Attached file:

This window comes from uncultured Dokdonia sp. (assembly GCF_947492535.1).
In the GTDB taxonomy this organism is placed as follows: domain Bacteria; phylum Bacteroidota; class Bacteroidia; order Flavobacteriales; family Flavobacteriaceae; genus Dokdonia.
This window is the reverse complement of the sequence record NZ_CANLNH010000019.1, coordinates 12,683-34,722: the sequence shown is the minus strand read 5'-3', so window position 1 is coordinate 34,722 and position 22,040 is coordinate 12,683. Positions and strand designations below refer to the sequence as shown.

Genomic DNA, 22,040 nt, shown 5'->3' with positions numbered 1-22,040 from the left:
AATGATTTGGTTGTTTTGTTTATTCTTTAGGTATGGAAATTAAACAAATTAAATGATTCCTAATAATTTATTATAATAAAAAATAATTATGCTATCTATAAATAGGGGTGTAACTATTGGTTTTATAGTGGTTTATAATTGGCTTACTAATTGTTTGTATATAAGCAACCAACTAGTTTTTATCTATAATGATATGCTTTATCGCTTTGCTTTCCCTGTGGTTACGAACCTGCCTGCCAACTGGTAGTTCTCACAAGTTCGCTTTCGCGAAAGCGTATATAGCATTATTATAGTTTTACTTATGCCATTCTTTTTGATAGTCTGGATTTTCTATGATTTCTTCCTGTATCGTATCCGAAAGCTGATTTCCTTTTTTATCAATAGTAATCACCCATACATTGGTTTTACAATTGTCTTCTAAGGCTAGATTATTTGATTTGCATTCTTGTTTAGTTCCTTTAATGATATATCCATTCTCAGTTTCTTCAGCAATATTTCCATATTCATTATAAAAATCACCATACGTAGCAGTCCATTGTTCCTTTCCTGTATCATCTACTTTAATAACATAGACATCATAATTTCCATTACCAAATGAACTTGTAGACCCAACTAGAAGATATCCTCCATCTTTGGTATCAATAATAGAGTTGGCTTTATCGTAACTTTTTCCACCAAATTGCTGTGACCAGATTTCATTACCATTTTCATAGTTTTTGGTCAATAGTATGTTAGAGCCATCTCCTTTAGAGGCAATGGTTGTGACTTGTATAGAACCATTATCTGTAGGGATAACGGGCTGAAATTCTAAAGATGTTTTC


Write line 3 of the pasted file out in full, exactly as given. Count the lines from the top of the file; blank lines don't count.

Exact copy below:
This window is the reverse complement of the sequence record NZ_CANLNH010000019.1, coordinates 12,683-34,722: the sequence shown is the minus strand read 5'-3', so window position 1 is coordinate 34,722 and position 22,040 is coordinate 12,683. Positions and strand designations below refer to the sequence as shown.